We asked disabled folks how ableism was impacting them during this pandemic. The answers? Painful.

Recently, I took to Twitter to ask fellow disabled folks to expose the ways that ableism has directly affected them during the COVID-19 outbreak.

We didn’t hold back.

Between ableist language, global gaslighting, and the beliefs that our lives don’t have worth, the experiences that these Twitter users shared with Healthline reveal all the ways disabled and chronically ill people are just trying to survive the pandemic.

This is one of the biggest misconceptions about what “high risk” looks like during the COVID-19 outbreak.

“High risk” is not an aesthetic.

There are many different populations who are most susceptible to the virus: infants, immunocompromised people, cancer survivors, patients recovering from surgery, and so on.

High-risk communities frequently struggle against this idea that they’re supposed to look a particular way to be taken seriously and protected. Some high-risk individuals have even expressed how often they’re seen as “fine.”

This is why taking proactive measures against the spread of COVID-19 is incredibly important in all settings.

You can’t assume that somebody isn’t high risk just by looking at them — and you can’t assume that somebody who isn’t in a high-risk population doesn’t have close family or friends who are.

My university announced the first order to switch to distance learning on Wednesday, March 11. Let’s rewind to the weekend before this:

Saturday and Sunday, dozens of my colleagues returned from the AWP conference in San Antonio by plane.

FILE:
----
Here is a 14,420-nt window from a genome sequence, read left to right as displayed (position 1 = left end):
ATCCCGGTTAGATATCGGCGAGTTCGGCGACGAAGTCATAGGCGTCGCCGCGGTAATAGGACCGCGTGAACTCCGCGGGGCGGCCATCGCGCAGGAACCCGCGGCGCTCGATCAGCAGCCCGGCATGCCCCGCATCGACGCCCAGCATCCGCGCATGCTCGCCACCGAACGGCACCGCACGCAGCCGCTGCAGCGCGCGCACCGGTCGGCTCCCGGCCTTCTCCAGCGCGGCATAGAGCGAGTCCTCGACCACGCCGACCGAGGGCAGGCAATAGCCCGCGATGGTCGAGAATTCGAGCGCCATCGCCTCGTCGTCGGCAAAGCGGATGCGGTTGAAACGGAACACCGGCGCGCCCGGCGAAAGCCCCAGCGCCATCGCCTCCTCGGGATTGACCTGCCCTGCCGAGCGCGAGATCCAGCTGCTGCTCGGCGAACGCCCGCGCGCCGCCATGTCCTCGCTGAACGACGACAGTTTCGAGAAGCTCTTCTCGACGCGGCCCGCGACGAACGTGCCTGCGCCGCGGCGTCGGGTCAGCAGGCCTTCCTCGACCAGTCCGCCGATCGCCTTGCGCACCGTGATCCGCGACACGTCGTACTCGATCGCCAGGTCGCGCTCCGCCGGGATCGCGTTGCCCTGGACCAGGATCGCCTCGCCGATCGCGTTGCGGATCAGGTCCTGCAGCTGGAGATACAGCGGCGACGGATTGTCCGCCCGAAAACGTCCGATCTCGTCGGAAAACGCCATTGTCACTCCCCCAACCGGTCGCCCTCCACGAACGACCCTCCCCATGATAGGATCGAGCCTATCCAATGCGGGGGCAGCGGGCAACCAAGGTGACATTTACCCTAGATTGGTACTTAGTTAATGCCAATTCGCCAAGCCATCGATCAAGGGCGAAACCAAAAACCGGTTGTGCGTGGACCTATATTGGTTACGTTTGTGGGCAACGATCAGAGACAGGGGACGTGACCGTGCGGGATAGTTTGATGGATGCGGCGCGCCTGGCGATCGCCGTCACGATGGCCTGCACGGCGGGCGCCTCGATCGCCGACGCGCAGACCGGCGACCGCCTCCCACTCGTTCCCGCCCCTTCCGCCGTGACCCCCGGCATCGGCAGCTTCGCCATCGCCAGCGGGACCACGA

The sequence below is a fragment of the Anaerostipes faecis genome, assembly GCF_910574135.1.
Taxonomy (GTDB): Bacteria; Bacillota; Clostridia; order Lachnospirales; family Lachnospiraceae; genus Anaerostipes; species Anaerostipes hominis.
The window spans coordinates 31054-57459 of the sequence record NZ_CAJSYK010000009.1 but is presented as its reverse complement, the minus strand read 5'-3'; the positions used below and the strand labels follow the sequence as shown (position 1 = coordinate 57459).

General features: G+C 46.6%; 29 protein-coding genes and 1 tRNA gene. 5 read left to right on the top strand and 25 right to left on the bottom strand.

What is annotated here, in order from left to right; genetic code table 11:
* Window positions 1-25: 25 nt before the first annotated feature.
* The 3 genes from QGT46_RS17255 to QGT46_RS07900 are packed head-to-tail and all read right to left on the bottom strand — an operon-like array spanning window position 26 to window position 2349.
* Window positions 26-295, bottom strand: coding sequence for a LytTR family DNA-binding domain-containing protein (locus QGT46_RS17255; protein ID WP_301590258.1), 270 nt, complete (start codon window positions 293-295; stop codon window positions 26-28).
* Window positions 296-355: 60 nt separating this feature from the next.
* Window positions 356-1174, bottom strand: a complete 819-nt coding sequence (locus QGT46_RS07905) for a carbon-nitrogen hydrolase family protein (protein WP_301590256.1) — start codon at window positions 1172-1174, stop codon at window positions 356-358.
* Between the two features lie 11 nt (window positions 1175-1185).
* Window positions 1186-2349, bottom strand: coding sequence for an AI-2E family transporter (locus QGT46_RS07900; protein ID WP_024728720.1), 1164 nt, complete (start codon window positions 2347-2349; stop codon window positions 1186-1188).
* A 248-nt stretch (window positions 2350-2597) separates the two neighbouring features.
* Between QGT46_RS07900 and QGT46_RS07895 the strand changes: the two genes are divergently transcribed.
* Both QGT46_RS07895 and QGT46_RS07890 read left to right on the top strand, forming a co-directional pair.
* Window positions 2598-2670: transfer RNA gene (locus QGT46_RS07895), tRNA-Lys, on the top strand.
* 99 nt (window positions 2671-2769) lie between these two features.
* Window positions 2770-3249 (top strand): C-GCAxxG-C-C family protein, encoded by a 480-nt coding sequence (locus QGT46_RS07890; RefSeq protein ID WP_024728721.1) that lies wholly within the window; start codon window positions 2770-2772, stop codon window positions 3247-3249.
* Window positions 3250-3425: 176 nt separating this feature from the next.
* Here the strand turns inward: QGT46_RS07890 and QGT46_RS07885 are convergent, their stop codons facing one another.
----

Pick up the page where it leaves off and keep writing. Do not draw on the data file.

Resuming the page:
That Monday, the 9th, a professor in the department sent out an email to the graduate students, begging anybody who attended the AWP conference to stay home and stay off campus.

The same day, I had a professor keep the in-person class requirement. Three of my classmates (out of five) went to the conference in San Antonio.

Only one was choosing to stay home — after all, attendance policies for 3-hour graduate classes are daunting. We don’t have much wiggle room to stay home.

I had to miss the week before because of complications from my connective tissue disorder, so I didn’t want another absence on my record. My professor joked that we’d all just sit 6 feet apart.

So, I went to class. There was no room for all of us to sit 6 feet apart.

I decided the next day that I was going to move the class I was teaching online for the rest of the week at least. Putting myself at risk was one thing, but I refused to put my students in danger.

Tuesday, I went to the chiropractor to have my joints put back in place. She told me, “Can you believe Ohio State University closed down? We can’t just stop everything for a flu!”

Wednesday afternoon, we got the email from the university: temporary shutdown.

Soon after, the shutdown wasn’t temporary.

When the whispers about the novel coronavirus first started to spread to the United States, it was immunocompromised and disabled communities who started to worry first.

For us, every outing in a public place was already a health risk. Suddenly, there were reports of this deadly, highly transmittable virus that could pass from person to person. Our anxieties and fears started prickling like some sort of virus-detector superpower.